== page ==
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Wednesday, December 29, 2004


It is impossible to imagine the sheer horror of 60,000 deaths from a single natural disaster. As further details emerge, including the fact that one third of the dead may be children, that the numbers may rise further and that disease could kill as many people again if fresh water and medicine do not reach stricken areas soon, the act of connection becomes ever more difficult.

Some of the UK media have sought to bring home the reality of this tragedy by concentrating on stories of British casualties in the hope that it will help us comprehend it better. However, in doing that they have distracted attention from the scale of the disaster, whilst giving the impression of self-indulgence. The pictures of bodies and devastation in the broadsheets, and television reports showing wrecked luxurious holiday destinations, do not begin to convey the enormity of this event. I do not have the words nor, it seems, does anybody else. As with Dave Weeden, we must rely on eyewitness accounts to get anywhere near understanding the impact of this earthquake on those who experienced it.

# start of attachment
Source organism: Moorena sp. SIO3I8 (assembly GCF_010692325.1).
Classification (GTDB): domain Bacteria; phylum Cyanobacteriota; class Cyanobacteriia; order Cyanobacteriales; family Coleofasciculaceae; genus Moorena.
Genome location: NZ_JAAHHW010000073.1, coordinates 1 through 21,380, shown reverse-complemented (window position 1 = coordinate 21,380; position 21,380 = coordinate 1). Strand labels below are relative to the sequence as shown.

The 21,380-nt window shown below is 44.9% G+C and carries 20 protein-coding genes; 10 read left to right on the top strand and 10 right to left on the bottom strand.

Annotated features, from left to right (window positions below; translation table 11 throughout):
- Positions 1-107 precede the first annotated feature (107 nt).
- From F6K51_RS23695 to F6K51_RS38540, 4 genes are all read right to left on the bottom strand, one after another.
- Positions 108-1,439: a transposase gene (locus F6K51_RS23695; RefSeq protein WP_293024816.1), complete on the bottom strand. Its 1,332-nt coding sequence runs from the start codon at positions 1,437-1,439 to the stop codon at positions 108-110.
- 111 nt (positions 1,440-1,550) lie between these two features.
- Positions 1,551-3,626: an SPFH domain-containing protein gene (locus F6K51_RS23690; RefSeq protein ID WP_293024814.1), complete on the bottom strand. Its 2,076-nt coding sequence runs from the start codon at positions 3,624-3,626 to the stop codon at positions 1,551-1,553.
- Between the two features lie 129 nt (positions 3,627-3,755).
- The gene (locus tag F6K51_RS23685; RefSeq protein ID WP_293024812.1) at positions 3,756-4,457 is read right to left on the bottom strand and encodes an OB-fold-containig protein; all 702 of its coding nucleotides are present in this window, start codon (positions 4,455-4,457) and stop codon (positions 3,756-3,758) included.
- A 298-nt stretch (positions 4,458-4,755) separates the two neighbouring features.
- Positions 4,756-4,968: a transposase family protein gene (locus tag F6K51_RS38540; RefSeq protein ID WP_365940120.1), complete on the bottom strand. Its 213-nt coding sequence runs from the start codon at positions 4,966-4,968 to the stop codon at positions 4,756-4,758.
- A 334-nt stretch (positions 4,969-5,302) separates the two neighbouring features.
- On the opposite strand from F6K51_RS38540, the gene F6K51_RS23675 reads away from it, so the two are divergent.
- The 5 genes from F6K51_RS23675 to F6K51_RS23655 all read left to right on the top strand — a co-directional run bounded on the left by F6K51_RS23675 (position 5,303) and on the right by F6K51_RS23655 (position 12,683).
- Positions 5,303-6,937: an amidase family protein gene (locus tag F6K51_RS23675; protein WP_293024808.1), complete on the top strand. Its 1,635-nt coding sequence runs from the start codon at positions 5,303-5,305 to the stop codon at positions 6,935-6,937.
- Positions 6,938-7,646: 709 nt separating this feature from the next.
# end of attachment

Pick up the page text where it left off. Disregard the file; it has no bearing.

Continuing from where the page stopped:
The task for now appears to be clear. The rest of the World must seek to prevent further deaths by getting adequate aid and support to the region. The role of leadership in this lies with the wealthier countries who must assume a co-ordinated and determined responsibility for dealing with the disaster. They too, will still be struggling to come to terms with the scale of the task ahead of them but, unlike us armchair witnesses, they will be doing so quickly so as to ensure that the aid that they give will be timely and effective.

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